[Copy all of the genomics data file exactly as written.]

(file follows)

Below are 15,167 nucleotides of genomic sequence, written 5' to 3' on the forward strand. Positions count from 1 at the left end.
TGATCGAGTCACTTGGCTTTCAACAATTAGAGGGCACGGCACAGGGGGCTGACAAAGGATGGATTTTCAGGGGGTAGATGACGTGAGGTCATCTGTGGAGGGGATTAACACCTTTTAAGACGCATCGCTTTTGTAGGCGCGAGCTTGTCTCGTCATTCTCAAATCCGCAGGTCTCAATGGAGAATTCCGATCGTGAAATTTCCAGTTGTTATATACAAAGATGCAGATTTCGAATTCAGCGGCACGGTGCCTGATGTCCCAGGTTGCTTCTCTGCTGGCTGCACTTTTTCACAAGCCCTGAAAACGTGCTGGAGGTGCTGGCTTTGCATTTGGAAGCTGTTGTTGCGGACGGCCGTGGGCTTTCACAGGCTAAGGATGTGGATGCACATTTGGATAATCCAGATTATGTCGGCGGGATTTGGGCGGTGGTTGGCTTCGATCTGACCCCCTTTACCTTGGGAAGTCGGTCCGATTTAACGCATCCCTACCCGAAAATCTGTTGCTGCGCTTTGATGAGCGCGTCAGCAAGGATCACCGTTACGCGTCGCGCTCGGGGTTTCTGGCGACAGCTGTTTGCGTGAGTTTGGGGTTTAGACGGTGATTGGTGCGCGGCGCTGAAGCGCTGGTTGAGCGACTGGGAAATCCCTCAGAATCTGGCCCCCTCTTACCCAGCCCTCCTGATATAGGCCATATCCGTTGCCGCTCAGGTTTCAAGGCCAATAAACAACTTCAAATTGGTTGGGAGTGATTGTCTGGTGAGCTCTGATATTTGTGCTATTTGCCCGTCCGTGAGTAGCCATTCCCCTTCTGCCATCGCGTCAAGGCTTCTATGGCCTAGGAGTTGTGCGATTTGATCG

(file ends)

Below are 15,167 nucleotides of genomic sequence, written 5' to 3' on the forward strand. Positions count from 1 at the left end.
TGATCGAGTCACTTGGCTTTCAACAATTAGAGGGCACGGCACAGGGGGCTGACAAAGGATGGATTTTCAGGGGGTAGATGACGTGAGGTCATCTGTGGAGGGGATTAACACCTTTTAAGACGCATCGCTTTTGTAGGCGCGAGCTTGTCTCGTCATTCTCAAATCCGCAGGTCTCAATGGAGAATTCCGATCGTGAAATTTCCAGTTGTTATATACAAAGATGCAGATTTCGAATTCAGCGGCACGGTGCCTGATGTCCCAGGTTGCTTCTCTGCTGGCTGCACTTTTTCACAAGCCCTGAAAACGTGCTGGAGGTGCTGGCTTTGCATTTGGAAGCTGTTGTTGCGGACGGCCGTGGGCTTTCACAGGCTAAGGATGTGGATGCACATTTGGATAATCCAGATTATGTCGGCGGGATTTGGGCGGTGGTTGGCTTCGATCTGACCCCCTTTACCTTGGGAAGTCGGTCCGATTTAACGCATCCCTACCCGAAAATCTGTTGCTGCGCTTTGATGAGCGCGTCAGCAAGGATCACCGTTACGCGTCGCGCTCGGGGTTTCTGGCGACAGCTGTTTGCGTGAGTTTGGGGTTTAGACGGTGATTGGTGCGCGGCGCTGAAGCGCTGGTTGAGCGACTGGGAAATCCCTCAGAATCTGGCCCCCTCTTACCCAGCCCTCCTGATATAGGCCATATCCGTTGCCGCTCAGGTTTCAAGGCCAATAAACAACTTCAAATTGGTTGGGAGTGATTGTCTGGTGAGCTCTGATATTTGTGCTATTTGCCCGTCCGTGAGTAGCCATTCCCCTTCTGCCATCGCGTCAAGGCTTCTATGGCCTAGGAGTTGTGCGATTTGATCG